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Drama Students At Performing Arts School In Studio Improvisation Class

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The value of the Arts in countering hate

Saphena Aziz, Director of Inclusion and Workforce Development at Curious Minds, reflects on the value of arts education in countering hate.

In today’s hyper-connected world, algorithms, commentators and some sections of the media act as polarising forces; supercharging division and stirring up outrage.

Our universal and compulsory state education system, for all its flaws, remains our best tool to interrupt these narratives and change the direction of travel. Yet one of the most effective vehicles for doing so – the arts – is itself under attack.

I often wonder whether arts subjects being cut in schools and higher education serves a deeper purpose. I’m no conspiracy theorist but I can’t help pondering why anyone would want to curtail the values and skills so intrinsic to creativity – such as independence of thought, desire for deeper meaning and an ability to see things from new perspectives.

To me it feels rooted in an ideology that prioritises certain forms of knowledge over others.  From book banning in the USA (I can’t believe I’m actually writing that!) to a British Secretary of State for Education announcing funding cuts to Creative Arts courses at English universities. For me, both are acts of wilful blindness; a deliberate avoidance of the facts in order to make politically convenient decisions.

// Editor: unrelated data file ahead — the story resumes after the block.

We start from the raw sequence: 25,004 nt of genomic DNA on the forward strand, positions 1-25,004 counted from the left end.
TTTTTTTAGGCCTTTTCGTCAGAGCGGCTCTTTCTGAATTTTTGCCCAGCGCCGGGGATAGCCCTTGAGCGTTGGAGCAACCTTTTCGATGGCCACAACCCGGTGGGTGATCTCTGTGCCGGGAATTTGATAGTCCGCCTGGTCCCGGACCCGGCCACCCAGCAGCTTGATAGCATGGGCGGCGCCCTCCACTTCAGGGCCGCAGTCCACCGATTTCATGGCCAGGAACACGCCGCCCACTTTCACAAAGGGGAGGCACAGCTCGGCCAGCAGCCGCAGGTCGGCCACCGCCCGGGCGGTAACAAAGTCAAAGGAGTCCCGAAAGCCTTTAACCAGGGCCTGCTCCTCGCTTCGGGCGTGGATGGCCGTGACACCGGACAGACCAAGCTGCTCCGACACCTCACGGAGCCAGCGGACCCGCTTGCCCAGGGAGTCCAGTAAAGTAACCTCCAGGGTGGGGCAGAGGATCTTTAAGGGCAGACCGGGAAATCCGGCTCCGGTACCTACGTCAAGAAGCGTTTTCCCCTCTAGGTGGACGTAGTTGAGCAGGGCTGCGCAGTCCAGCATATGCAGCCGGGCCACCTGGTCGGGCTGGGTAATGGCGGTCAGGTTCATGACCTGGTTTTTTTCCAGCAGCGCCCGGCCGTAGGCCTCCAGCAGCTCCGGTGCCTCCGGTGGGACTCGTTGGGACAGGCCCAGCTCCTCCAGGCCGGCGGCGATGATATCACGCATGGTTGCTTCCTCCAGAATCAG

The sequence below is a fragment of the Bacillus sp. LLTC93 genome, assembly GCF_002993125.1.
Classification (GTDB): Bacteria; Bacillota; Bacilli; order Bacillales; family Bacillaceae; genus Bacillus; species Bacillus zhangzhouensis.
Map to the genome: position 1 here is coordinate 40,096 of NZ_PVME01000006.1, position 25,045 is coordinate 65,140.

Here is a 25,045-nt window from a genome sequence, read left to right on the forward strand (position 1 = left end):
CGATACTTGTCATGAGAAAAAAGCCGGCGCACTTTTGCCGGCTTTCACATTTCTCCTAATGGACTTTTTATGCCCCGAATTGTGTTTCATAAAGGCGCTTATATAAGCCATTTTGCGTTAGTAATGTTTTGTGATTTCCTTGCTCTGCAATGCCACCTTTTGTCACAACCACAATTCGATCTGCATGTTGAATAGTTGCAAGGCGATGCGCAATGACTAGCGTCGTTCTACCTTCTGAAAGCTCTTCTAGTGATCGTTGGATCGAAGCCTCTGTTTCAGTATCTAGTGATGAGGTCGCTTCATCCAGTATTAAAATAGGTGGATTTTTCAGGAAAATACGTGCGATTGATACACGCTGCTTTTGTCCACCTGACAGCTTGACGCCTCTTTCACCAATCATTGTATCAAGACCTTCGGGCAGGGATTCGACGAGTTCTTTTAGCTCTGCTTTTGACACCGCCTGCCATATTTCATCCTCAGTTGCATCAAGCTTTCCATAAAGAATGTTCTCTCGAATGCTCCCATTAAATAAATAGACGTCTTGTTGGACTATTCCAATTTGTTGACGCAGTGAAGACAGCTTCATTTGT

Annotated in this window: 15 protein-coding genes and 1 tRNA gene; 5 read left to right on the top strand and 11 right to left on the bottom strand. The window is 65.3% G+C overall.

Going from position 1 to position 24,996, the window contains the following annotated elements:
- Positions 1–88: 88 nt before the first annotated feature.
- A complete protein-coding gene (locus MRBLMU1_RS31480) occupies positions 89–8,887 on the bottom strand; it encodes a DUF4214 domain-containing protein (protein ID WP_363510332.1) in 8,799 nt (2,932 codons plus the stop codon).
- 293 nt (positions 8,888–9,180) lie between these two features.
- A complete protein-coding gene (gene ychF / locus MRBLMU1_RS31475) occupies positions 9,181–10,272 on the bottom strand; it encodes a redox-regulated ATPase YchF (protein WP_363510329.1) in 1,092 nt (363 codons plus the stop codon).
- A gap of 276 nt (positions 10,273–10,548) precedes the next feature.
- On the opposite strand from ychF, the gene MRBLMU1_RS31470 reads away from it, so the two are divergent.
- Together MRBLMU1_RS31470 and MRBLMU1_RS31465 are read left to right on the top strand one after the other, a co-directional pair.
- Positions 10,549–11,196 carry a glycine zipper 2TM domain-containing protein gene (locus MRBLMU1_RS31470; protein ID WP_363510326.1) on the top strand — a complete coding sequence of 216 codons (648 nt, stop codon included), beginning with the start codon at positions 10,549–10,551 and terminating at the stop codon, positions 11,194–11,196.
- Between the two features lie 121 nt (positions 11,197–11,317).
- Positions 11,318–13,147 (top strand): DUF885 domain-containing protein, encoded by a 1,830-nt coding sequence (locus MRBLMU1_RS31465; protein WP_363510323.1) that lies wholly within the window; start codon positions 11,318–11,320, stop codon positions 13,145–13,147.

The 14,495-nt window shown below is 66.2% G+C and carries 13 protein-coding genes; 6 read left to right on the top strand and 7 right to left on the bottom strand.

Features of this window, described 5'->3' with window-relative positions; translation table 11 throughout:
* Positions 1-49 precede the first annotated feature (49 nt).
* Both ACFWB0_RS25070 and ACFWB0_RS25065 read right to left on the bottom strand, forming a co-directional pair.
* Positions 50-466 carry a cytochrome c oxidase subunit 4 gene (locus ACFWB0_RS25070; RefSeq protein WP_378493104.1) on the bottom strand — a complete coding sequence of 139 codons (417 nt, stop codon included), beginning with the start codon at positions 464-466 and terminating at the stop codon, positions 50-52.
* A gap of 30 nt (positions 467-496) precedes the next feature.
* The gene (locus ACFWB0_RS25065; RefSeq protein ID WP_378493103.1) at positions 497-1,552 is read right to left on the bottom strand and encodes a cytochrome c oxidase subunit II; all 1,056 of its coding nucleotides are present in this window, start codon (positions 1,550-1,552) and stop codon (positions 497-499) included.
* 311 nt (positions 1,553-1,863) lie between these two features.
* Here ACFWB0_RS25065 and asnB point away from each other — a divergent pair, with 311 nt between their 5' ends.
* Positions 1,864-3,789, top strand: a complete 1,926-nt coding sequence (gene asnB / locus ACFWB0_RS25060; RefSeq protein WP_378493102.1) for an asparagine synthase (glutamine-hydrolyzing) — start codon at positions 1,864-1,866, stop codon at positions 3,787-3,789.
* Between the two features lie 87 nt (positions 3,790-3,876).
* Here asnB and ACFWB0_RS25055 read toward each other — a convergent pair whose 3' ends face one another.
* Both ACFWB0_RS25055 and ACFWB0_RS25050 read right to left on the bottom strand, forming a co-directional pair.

So … I am going to try to render those facts starkly visible in this brief article. Mark Twain said: “Travel is fatal to prejudice, bigotry, and narrow-mindedness …”  I would swap the word ‘travel’ (with apologies to Mr Twain) for ‘The Arts’. But the sentiment and point remain the same. What exactly are the essential by-products of a high-quality arts education that should benurtured in our young people as part of a prescription against hate? After all, they will soon become our next generation of law makers, politicians, journalists, scientists, creatives, activists, business leaders and parents – shaping society for the generation that follows in their wake. 

1. Empathy

Empathy is the most essential ingredient in our antidote to hate. It’s a bold statement, I know, but if we can agree that hate is learned by both verbal and non-verbal messaging, then it can be unlearned. The ability to understand and share the feelings of others is a vital skill and first step for personal and social development. The arts can have a profound effect on dismantling the fear, ignorance and prejudice that are the roots of hatred.

Drama, for example, allows students to step into the shoes of different characters. By taking on various roles, students gain insights into different life experiences, conflict resolution, and develop empathy for the challenges and struggles faced by others – maybe even their peers from a different culture and those who have newly arrived in the country. 

By reading and analysing literature, students are exposed to diverse authors, characters, narratives and themes. Through critical discussion and reflection, students can gain a deeper understanding of various social, cultural, and emotional experiences, enhancing their ability to empathise with others.

In visual arts, the artist can often create a painting, drawing, photograph or sculpture that causes a visceral response in the viewer. Through techniques such as composition, colour and subject matter, artists can manipulate the students’ emotional reactions and invite them to connect with the experiences depicted in the artwork. By exploring different art styles, techniques, and themes, students gain insights into the values, beliefs, and customs of diverse communities. Dance can help to embody and express empathy, and music has a unique ability to transcend cultural barriers and differences; fostering respect, appreciation, and acceptance of different cultures.